Have you ever had a conversation that just seemed to go nowhere? You are talking about one thing, even an important thing, but the other person seems to miss the importance, or worse, they steer the conversation in a way that shows they’re clueless as to what you are really trying to communicate. Serious conversations can easily turn into a “Who’s on First, What’s on Second” routine, if you don’t take the time to really listen to the other person.
This happens in friendly conversation, but also political and religious disputes. Regarding abortion, the prolife proponent may emphatically argue that murder is wrong. But the prochoice party isn’t persuaded, because, 1. They already agree murder is wrong and 2. They don’t think abortion is murder. But then the prochoice person argues that the mother has freedom over her body. However, the prolife person isn’t persuaded because 1. They already agree a mother has freedom over her body and 2. The baby’s body is not the mother’s body. They both stare incredulously at the blindness of the other person, raising their voices louder and louder, but they are simply talking past each other.
This hindrance to communication is not new. In fact, it’s one of the main features of dialogue in the Gospel of John. If two people from earth can talk past each other, how much more will it happen if one of them is from heaven? That’s what John is going to show. Almost every single time Jesus opens his mouth the audience misses the point, sometimes by an embarrassingly wide margin. He speaks of heavenly things, but people only hear earthly. Note the following exchanges:
After cleansing the temple, Jesus proclaims, “‘Destroy this temple and in three days I will raise it up.’ The Jews then said, ‘It took forty-six years to build this temple, and will you raise it up in three days?’ But He was speaking about the temple of His body” (John 2:19-21). Jesus makes a dramatic point about His connection to the temple. The temple is the dwelling of God on earth, the meeting place between God and man, and Jesus links it to His body through His death and resurrection. Yet, all the audience gets is, “He thinks that he can build a new temple that quickly?!”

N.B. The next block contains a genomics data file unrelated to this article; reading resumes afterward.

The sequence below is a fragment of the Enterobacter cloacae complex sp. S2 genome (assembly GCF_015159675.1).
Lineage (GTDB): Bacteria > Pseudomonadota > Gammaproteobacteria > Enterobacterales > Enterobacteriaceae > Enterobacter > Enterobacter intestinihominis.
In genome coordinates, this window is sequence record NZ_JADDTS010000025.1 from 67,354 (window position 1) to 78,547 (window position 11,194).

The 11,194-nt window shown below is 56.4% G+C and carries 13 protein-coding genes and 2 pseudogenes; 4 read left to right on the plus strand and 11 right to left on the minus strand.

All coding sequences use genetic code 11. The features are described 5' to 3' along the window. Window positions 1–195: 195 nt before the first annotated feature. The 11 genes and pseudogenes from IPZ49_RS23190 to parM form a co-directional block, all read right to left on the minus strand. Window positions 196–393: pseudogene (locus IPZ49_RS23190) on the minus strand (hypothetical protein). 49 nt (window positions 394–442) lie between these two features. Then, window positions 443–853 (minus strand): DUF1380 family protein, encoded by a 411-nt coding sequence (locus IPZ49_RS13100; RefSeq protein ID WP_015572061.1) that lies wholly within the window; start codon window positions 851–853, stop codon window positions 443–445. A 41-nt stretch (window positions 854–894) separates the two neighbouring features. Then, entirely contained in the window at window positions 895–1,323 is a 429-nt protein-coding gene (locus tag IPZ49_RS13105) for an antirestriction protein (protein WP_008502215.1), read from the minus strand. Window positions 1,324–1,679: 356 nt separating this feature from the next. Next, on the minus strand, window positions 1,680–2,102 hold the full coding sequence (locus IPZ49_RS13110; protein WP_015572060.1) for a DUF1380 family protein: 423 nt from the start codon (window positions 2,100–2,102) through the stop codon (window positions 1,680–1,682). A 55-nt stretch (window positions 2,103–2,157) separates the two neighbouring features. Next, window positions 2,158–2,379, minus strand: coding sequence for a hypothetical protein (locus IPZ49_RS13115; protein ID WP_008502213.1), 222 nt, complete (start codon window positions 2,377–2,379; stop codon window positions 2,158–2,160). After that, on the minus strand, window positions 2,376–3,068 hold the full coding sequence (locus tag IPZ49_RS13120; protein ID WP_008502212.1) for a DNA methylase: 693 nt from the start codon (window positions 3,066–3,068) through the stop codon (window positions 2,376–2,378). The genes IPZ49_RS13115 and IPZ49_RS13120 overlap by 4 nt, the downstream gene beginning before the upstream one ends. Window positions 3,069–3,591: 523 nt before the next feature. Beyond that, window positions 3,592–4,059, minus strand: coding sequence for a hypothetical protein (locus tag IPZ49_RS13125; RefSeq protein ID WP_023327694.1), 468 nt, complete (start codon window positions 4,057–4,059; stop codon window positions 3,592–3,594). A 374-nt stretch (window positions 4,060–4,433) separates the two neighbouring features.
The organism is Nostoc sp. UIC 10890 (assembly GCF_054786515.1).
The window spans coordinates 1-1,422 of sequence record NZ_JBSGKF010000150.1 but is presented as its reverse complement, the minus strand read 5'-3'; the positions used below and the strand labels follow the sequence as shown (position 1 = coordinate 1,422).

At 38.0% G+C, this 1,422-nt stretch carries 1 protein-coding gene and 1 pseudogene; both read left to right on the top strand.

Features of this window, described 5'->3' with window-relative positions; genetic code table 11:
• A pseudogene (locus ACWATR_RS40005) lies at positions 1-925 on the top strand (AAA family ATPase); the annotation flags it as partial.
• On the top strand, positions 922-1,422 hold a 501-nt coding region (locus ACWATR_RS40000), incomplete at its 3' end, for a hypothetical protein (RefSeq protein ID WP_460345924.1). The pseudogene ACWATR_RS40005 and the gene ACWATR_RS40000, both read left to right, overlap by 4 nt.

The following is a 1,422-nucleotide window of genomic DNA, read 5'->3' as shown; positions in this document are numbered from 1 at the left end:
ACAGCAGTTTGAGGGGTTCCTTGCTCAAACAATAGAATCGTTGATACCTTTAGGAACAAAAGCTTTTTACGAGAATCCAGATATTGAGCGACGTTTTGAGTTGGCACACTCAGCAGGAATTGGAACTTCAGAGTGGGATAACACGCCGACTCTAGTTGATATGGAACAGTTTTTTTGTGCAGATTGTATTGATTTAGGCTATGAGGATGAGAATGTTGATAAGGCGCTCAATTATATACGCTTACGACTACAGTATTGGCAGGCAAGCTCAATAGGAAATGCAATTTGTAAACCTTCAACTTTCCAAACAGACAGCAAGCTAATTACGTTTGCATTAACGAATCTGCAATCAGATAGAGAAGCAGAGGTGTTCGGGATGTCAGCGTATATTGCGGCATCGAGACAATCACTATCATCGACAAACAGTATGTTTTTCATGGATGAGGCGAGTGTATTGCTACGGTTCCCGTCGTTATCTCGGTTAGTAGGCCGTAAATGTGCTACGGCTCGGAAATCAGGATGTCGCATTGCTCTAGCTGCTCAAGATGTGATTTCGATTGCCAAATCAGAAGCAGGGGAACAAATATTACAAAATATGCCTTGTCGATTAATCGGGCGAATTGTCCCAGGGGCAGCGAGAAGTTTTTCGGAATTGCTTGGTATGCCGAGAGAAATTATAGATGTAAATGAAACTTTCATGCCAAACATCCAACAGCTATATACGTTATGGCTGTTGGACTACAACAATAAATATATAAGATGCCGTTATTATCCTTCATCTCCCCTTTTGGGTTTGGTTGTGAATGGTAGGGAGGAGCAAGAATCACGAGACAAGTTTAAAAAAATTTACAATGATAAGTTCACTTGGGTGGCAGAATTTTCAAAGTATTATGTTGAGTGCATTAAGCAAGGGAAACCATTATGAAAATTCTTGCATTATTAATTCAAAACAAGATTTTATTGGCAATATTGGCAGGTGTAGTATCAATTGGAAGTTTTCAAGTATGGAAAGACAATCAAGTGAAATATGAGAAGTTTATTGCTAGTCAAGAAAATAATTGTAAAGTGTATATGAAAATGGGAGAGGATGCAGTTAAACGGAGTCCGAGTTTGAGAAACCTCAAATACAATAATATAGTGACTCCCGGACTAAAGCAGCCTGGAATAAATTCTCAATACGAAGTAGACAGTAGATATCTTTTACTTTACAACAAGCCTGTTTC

During Jesus’ conversation with Nicodemus, He explains, “‘Truly, truly, I say to you unless one is born again he cannot see the kingdom of God.’ Nicodemus said to Him, ‘How can a man be born when he is old? He cannot enter a second time into his mother’s womb and be born, can he?’” (John 3:3-4). This miscommunication is particularly interesting. The word “again” in verse 3, can literally be translated “from above.” In fact, that exact same word is used in John 3:31, “He who comes from above is above all…” Since spiritual birth comes from God (John 1:13), Jesus is saying you need to be born of God, born “from above.” But that word can also mean “again.” Thus the confusion. Nicodemus is so earthly minded that the idea of being “born of God” never enters his mind. He thinks you somehow have to be born from the womb again. He is thinking “born of flesh” but Jesus is thinking of a spiritual rebirth (John 3:6).